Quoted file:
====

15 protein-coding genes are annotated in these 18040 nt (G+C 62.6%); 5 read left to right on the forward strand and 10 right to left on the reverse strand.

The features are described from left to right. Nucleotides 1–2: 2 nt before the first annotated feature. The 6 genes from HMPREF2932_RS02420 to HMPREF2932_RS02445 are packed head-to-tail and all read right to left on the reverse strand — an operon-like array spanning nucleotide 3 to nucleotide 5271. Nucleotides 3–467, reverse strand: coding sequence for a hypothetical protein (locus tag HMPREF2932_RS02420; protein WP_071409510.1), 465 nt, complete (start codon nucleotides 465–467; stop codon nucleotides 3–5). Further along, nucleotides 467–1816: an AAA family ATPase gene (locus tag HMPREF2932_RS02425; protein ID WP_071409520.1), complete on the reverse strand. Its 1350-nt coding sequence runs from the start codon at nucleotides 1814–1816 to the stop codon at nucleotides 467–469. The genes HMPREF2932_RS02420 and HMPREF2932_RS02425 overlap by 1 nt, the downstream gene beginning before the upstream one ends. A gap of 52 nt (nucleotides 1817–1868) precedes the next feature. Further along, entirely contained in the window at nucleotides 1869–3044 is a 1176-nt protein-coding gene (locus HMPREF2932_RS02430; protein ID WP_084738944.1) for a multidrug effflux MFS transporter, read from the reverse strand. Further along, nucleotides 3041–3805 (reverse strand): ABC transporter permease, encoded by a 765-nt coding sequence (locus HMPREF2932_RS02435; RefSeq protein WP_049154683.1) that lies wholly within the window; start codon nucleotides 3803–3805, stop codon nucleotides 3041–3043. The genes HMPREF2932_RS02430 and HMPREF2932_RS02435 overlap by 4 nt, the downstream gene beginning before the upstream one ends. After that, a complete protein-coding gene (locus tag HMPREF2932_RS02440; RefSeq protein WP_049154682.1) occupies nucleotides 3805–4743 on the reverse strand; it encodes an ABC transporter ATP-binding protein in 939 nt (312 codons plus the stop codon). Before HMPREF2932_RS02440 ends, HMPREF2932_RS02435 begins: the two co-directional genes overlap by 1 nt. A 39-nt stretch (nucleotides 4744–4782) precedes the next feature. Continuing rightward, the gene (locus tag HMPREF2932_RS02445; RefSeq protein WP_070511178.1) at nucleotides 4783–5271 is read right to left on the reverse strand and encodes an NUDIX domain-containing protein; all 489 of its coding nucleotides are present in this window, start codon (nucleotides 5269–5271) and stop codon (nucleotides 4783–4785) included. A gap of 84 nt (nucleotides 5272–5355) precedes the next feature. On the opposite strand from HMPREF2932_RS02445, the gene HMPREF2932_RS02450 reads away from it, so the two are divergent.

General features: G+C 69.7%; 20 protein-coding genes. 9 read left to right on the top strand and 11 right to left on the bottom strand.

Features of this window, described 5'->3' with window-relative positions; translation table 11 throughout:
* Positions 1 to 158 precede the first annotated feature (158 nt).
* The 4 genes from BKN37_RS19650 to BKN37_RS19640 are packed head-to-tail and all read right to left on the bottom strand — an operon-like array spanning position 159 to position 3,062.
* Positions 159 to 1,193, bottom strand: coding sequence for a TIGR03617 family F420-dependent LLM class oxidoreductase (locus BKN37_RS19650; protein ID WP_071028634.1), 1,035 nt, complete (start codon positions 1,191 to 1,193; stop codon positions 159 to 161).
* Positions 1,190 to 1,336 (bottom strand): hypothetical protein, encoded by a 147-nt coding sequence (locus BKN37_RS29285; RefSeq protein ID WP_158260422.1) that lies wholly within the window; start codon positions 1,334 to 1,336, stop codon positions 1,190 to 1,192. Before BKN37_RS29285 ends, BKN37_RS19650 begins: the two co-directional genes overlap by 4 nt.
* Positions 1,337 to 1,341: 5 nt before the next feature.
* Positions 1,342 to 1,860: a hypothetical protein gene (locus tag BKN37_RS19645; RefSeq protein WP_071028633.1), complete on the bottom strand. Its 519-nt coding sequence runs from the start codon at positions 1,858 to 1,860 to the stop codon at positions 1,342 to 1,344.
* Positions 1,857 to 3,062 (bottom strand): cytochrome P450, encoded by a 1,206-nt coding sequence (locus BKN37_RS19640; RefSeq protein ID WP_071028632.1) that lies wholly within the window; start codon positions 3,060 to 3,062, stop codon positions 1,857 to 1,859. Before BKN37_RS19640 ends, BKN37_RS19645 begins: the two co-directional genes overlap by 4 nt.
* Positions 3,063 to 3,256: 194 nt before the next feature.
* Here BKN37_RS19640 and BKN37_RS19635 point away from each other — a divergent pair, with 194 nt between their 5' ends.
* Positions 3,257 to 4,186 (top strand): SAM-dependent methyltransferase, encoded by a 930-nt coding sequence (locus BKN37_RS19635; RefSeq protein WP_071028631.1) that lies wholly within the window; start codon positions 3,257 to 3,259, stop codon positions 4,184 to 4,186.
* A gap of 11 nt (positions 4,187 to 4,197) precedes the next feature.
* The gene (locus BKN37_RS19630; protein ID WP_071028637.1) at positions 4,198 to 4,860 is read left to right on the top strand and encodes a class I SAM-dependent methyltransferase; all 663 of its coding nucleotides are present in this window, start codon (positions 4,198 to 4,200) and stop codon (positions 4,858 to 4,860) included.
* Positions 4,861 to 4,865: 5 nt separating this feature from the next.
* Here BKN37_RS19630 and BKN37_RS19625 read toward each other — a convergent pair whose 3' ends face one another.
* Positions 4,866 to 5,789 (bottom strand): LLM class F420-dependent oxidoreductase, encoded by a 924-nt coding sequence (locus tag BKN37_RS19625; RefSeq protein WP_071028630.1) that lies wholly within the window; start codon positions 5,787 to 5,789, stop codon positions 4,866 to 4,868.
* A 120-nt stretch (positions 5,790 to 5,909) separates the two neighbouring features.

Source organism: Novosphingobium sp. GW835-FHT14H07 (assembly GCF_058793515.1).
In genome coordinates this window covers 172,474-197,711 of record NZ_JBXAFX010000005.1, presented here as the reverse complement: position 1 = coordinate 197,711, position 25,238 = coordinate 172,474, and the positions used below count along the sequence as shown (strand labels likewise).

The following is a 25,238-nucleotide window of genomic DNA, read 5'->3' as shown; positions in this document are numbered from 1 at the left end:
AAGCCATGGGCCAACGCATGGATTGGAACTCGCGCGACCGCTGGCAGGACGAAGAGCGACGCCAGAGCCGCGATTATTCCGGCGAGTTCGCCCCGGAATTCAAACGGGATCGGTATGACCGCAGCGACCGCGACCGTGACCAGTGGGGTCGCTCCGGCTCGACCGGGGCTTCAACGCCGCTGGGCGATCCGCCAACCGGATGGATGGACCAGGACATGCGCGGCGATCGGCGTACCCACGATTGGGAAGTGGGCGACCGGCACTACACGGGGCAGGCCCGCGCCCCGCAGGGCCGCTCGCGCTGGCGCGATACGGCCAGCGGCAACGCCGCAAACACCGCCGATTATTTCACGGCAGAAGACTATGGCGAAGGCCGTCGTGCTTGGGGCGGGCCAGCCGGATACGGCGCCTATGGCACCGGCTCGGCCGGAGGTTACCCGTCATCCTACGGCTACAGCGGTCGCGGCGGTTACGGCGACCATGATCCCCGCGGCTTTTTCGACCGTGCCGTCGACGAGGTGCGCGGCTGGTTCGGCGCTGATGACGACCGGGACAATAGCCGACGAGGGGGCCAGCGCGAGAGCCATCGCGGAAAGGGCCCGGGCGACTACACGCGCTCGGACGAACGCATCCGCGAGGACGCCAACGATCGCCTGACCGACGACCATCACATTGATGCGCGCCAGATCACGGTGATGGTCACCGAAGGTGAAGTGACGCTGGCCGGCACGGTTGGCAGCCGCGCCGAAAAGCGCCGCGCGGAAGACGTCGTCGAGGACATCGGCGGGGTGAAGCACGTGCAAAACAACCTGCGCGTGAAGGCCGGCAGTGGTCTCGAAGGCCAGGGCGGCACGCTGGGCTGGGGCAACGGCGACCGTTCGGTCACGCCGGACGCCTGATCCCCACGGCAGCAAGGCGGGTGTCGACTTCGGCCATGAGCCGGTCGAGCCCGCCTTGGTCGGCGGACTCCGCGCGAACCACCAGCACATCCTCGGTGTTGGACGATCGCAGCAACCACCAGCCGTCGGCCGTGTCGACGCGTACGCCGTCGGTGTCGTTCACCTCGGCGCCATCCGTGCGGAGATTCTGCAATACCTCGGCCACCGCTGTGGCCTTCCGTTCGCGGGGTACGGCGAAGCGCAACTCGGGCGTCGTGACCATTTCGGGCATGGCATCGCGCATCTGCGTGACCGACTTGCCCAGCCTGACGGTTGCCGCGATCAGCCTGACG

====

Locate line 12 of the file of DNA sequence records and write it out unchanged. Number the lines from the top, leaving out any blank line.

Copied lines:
* Positions 3,063 to 3,256: 194 nt before the next feature.